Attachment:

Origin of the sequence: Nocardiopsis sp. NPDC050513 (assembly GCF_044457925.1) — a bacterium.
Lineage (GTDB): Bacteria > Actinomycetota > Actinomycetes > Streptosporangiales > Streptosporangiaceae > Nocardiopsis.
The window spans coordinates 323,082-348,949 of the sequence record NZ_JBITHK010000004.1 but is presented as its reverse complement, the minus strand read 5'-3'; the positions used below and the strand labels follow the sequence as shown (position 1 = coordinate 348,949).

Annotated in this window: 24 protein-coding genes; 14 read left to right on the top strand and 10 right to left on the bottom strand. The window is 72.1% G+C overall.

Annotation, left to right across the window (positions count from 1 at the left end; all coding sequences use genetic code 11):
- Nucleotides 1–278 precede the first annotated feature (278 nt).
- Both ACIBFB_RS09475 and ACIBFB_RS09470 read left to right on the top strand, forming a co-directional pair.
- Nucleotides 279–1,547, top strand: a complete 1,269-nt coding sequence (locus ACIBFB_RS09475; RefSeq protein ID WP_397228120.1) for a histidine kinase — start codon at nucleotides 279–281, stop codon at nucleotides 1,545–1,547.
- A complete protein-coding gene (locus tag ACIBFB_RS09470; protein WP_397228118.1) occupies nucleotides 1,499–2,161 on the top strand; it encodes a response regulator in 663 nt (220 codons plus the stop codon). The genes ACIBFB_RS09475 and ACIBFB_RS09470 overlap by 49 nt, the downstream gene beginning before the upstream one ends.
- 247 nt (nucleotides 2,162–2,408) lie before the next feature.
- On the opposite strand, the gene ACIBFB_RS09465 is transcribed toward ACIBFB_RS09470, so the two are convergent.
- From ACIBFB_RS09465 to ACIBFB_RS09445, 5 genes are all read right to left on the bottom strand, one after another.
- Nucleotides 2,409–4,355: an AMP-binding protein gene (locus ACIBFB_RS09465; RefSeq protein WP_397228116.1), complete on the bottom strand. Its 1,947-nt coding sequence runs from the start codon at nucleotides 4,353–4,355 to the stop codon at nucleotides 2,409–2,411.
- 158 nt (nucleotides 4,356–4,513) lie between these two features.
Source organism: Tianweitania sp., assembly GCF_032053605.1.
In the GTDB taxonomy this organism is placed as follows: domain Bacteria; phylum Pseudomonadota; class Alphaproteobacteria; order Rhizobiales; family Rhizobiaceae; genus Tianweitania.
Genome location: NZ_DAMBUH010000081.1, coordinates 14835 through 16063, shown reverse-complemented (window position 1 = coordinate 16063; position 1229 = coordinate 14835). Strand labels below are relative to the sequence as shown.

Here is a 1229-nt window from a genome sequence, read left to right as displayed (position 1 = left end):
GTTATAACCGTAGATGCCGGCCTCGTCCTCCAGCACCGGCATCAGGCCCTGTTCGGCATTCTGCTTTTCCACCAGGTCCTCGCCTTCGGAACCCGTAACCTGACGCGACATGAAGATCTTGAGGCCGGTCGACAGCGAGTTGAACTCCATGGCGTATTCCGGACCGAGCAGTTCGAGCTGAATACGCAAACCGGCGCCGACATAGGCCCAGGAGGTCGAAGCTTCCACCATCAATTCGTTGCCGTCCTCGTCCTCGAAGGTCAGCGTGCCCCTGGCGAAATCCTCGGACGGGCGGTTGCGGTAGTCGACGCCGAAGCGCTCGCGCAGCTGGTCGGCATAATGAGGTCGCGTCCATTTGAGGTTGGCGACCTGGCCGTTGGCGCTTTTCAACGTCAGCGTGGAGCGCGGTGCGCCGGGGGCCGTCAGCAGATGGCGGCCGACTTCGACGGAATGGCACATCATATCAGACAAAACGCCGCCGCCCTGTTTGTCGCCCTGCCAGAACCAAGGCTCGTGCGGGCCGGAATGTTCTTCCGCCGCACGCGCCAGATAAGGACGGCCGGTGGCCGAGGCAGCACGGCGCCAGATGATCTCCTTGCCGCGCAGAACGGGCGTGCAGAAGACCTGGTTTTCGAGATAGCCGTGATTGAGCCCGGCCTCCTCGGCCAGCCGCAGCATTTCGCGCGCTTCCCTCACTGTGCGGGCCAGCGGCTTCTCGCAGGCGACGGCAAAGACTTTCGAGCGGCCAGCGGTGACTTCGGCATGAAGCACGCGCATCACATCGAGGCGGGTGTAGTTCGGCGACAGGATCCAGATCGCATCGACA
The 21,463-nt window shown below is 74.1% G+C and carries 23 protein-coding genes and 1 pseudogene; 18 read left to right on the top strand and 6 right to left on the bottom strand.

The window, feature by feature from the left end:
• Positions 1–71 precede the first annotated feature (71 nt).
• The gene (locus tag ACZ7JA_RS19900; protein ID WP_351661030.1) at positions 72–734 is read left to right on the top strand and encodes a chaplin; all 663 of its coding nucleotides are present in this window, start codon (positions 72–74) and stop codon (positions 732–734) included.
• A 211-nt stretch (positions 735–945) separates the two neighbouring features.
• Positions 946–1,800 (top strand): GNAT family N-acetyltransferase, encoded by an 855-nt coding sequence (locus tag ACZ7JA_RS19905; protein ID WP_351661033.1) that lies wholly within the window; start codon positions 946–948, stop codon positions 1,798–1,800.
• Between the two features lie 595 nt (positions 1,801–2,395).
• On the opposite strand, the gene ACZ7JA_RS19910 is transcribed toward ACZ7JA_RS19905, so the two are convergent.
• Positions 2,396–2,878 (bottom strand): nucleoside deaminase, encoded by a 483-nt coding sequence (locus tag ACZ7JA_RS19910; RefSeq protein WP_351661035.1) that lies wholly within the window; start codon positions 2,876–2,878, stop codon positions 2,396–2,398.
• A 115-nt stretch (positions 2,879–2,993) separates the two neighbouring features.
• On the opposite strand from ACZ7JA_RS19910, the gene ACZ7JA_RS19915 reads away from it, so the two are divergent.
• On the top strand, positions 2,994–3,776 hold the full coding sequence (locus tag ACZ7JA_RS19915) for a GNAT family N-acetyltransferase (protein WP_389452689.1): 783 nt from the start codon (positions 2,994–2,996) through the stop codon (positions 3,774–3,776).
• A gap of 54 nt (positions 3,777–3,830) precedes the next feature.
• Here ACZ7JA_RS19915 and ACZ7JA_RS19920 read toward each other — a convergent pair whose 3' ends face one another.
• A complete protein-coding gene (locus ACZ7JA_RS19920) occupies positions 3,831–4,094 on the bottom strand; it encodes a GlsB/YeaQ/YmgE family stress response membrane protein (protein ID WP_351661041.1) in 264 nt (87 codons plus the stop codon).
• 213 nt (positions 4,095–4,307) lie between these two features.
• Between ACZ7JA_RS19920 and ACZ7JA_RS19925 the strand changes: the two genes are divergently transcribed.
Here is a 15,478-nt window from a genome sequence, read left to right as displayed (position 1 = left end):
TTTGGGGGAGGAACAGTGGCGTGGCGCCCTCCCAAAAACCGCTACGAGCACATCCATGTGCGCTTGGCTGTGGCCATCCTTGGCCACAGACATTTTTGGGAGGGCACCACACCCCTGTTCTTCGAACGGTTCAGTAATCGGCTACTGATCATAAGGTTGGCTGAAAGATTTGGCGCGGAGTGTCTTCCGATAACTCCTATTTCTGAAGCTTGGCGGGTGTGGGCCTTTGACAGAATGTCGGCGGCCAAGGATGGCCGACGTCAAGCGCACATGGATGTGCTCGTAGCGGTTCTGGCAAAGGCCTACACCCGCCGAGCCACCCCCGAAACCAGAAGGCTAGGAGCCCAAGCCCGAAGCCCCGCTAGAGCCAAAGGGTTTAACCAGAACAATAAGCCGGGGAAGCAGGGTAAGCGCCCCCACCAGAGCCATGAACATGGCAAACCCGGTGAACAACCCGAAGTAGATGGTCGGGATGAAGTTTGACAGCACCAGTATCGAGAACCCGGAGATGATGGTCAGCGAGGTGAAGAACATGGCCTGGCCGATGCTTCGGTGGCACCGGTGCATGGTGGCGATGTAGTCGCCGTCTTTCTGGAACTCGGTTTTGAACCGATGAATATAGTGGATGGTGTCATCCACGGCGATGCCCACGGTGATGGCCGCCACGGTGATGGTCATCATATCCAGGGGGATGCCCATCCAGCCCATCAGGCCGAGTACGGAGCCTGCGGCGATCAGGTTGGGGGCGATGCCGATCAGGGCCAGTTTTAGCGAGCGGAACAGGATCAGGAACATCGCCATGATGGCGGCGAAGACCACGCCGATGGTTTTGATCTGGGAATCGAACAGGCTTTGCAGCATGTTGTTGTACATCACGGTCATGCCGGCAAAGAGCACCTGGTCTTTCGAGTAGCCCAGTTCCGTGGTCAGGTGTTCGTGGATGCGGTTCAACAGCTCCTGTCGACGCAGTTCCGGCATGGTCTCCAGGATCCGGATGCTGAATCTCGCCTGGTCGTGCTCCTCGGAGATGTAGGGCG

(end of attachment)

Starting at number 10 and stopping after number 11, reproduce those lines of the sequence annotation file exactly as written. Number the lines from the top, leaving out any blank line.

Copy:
- 247 nt (nucleotides 2,162–2,408) lie before the next feature.
- On the opposite strand, the gene ACIBFB_RS09465 is transcribed toward ACIBFB_RS09470, so the two are convergent.